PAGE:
The long-term outlook is even worse. Predictions in 2001 suggested a $5.6 trillion surplus over the next decade. Those estimates are long gone. Now, with deficits adding up for the foreseeable future, we face being over $6 trillion worse off than we expected just two years ago. While around half of that of that amount has been lost to the recession, the Bush administration bears responsibility for the rest. A massive $1.6 trillion went to the first round of tax cuts alone -- a number that could grow if ever-slippery sunset clauses are removed and cuts are made permanent.

Still more egregious than these assaults on history is US policy in the Middle East, which seems to require total amnesia. Is Saddam the face of evil? The Bushies didn't always think so. The advocacy group Peace Action is currently running newspaper and transit ads that feature the 1983 photograph of Secretary Rumsfeld shaking hands with Mr. Hussein, whom the Reagan administration then contended was "vital to US efforts to contain the spread of Islamic fundamentalism."

Despite our past backing of the dictator, there was little reason to believe that he represented any threat to his neighbors in recent years, when his military ambitions had been effectively contained. As one noted analyst commented in 2000 in Foreign Affairs magazine, "If they do acquire WMD, their weapons will be unusable because any attempts to use them will bring national obliteration" in a region where Israel is the only nuclear power. The analyst? Condoleezza Rice.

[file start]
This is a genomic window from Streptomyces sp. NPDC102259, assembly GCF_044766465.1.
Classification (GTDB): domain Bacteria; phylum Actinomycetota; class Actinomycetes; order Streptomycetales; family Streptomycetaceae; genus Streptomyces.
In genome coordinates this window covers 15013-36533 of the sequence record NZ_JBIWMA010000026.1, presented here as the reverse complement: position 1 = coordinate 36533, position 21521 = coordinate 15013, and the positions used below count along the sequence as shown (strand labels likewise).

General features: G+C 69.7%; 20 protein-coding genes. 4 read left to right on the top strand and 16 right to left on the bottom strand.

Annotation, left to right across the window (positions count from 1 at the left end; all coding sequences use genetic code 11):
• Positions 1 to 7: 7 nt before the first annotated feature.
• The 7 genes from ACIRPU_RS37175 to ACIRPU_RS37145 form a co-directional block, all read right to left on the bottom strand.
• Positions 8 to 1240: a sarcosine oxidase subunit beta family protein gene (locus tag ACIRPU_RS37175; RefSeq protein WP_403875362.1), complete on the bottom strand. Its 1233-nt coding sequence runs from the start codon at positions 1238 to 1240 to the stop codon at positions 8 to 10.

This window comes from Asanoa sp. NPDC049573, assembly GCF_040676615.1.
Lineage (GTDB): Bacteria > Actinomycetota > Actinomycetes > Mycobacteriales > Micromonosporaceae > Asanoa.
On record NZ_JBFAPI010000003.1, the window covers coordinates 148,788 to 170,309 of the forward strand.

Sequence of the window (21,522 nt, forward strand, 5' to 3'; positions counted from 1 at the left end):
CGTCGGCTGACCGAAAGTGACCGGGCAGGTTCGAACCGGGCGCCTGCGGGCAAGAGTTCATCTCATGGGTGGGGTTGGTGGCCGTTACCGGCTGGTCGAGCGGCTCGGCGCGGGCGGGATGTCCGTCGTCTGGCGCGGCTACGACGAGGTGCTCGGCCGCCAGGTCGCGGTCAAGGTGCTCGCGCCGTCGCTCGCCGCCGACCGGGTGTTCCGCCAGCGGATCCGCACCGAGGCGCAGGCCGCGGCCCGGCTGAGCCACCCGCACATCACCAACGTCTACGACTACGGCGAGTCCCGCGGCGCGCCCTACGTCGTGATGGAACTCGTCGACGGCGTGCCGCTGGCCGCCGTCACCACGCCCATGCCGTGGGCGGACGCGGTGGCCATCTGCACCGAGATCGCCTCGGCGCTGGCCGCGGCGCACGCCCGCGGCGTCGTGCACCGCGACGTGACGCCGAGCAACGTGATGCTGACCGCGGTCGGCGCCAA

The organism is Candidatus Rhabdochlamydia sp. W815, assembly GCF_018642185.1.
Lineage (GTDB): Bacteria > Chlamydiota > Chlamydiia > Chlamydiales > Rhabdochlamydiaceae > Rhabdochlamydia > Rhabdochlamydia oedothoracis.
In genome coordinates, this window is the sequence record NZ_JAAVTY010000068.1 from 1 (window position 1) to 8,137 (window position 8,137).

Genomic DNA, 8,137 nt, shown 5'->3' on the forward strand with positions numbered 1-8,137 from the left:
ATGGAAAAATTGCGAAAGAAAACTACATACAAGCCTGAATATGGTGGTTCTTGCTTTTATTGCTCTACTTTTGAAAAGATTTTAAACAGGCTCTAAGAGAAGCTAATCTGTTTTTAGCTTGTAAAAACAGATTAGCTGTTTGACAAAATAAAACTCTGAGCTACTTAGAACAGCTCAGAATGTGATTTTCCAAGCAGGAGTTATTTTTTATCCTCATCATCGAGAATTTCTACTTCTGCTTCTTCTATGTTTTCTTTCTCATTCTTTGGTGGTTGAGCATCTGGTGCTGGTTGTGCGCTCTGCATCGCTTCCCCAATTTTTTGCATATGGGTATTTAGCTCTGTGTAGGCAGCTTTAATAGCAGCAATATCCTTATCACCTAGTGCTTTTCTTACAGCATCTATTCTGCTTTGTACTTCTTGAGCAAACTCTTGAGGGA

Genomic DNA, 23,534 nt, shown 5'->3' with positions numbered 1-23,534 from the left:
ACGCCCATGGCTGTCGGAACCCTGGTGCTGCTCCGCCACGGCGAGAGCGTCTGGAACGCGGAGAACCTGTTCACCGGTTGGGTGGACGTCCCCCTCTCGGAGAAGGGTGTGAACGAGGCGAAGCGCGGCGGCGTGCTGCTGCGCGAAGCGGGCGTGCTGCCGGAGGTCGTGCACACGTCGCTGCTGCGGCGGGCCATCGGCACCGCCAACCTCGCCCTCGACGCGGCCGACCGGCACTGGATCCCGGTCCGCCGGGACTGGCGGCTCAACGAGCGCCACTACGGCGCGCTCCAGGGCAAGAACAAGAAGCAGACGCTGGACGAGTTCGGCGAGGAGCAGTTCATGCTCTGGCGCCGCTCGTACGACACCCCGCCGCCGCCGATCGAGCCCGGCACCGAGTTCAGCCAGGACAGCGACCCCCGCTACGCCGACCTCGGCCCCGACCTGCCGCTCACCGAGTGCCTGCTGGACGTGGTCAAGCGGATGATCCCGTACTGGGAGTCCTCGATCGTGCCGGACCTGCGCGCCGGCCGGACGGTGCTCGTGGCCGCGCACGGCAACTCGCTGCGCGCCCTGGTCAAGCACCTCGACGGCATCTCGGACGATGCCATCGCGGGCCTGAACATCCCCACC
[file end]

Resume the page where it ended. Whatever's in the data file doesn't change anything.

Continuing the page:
"Unusable in 2000," asks Tariq Ali, the London-based writer who unearthed the quote, "but three years later Saddam had to be removed by the dispatch of a massive Anglo-American expeditionary force ... before he got them?"

The warped logic of this reversal leads one to question the military experience of the leaders who plotted the invasion -- a questioning some prominent officials have undertaken in the past. "I am angry," a well-regarded general named Colin Powell wrote in his autobiography, "that so many of the sons of the powerful and well-placed ... managed to wrangle slots in Reserve and National Guard units. Of the many tragedies of Vietnam, this raw class discrimination strikes me as the most damaging to the ideal that all Americans are created equal and owe equal allegiance to their country."

How sad that Powell, afforded a degree of respect by many liberals that is withheld from the rest of the president's clique, had to toss that heartfelt sentiment down the memory hole when he accepted a position in Bush's Cabinet. But like anything else in today's Washington that conflicts with short-term political gain, real conviction can be simply too damning to remember.

Mark Engler, a writer based in New York City, can be reached via the web site www.DemocracyUprising.com. This article first appeared on TomPaine.com. Research assistance by Katie Griffiths.